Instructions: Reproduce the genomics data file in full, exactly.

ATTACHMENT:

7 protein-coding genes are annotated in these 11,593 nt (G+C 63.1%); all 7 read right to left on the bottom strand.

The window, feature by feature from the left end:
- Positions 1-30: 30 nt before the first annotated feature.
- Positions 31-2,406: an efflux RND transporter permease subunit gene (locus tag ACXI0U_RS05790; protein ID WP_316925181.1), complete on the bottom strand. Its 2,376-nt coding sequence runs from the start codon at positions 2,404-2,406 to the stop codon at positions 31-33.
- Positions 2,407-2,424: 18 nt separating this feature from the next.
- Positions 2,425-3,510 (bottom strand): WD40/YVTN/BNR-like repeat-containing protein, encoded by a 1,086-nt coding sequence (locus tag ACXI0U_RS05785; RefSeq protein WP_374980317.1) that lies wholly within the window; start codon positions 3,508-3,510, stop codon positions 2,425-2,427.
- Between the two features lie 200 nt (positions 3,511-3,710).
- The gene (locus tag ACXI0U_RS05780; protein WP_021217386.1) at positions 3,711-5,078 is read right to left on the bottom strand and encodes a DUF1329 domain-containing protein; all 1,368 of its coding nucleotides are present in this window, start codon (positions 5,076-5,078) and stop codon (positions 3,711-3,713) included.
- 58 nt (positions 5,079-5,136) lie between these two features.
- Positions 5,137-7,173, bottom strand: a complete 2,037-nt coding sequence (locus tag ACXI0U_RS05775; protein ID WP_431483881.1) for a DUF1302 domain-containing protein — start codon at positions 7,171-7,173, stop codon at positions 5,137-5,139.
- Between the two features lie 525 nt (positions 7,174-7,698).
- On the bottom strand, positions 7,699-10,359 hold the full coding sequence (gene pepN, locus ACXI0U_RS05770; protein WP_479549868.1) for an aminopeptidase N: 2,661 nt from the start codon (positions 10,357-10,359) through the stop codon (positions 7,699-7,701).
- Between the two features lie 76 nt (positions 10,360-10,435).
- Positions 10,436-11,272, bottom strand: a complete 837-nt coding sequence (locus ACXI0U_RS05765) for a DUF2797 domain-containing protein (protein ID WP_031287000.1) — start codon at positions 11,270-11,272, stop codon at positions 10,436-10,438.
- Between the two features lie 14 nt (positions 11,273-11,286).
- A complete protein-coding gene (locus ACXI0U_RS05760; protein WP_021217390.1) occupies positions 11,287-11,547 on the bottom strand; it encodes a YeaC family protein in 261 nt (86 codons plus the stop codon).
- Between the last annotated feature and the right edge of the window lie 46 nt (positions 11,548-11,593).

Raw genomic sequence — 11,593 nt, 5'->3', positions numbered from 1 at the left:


7 protein-coding genes are annotated in these 11,593 nt (G+C 63.1%); all 7 read right to left on the bottom strand.

The window, feature by feature from the left end:
- Positions 1-30: 30 nt before the first annotated feature.
- Positions 31-2,406: an efflux RND transporter permease subunit gene (locus tag ACXI0U_RS05790; protein ID WP_316925181.1), complete on the bottom strand. Its 2,376-nt coding sequence runs from the start codon at positions 2,404-2,406 to the stop codon at positions 31-33.
- Positions 2,407-2,424: 18 nt separating this feature from the next.
- Positions 2,425-3,510 (bottom strand): WD40/YVTN/BNR-like repeat-containing protein, encoded by a 1,086-nt coding sequence (locus tag ACXI0U_RS05785; RefSeq protein WP_374980317.1) that lies wholly within the window; start codon positions 3,508-3,510, stop codon positions 2,425-2,427.
- Between the two features lie 200 nt (positions 3,511-3,710).
- The gene (locus tag ACXI0U_RS05780; protein WP_021217386.1) at positions 3,711-5,078 is read right to left on the bottom strand and encodes a DUF1329 domain-containing protein; all 1,368 of its coding nucleotides are present in this window, start codon (positions 5,076-5,078) and stop codon (positions 3,711-3,713) included.
- 58 nt (positions 5,079-5,136) lie between these two features.
- Positions 5,137-7,173, bottom strand: a complete 2,037-nt coding sequence (locus tag ACXI0U_RS05775; protein ID WP_431483881.1) for a DUF1302 domain-containing protein — start codon at positions 7,171-7,173, stop codon at positions 5,137-5,139.
- Between the two features lie 525 nt (positions 7,174-7,698).
- On the bottom strand, positions 7,699-10,359 hold the full coding sequence (gene pepN, locus ACXI0U_RS05770; protein WP_479549868.1) for an aminopeptidase N: 2,661 nt from the start codon (positions 10,357-10,359) through the stop codon (positions 7,699-7,701).
- Between the two features lie 76 nt (positions 10,360-10,435).
- Positions 10,436-11,272, bottom strand: a complete 837-nt coding sequence (locus ACXI0U_RS05765) for a DUF2797 domain-containing protein (protein ID WP_031287000.1) — start codon at positions 11,270-11,272, stop codon at positions 10,436-10,438.
- Between the two features lie 14 nt (positions 11,273-11,286).
- A complete protein-coding gene (locus ACXI0U_RS05760; protein WP_021217390.1) occupies positions 11,287-11,547 on the bottom strand; it encodes a YeaC family protein in 261 nt (86 codons plus the stop codon).
- Between the last annotated feature and the right edge of the window lie 46 nt (positions 11,548-11,593).

Raw genomic sequence — 11,593 nt, 5'->3', positions numbered from 1 at the left: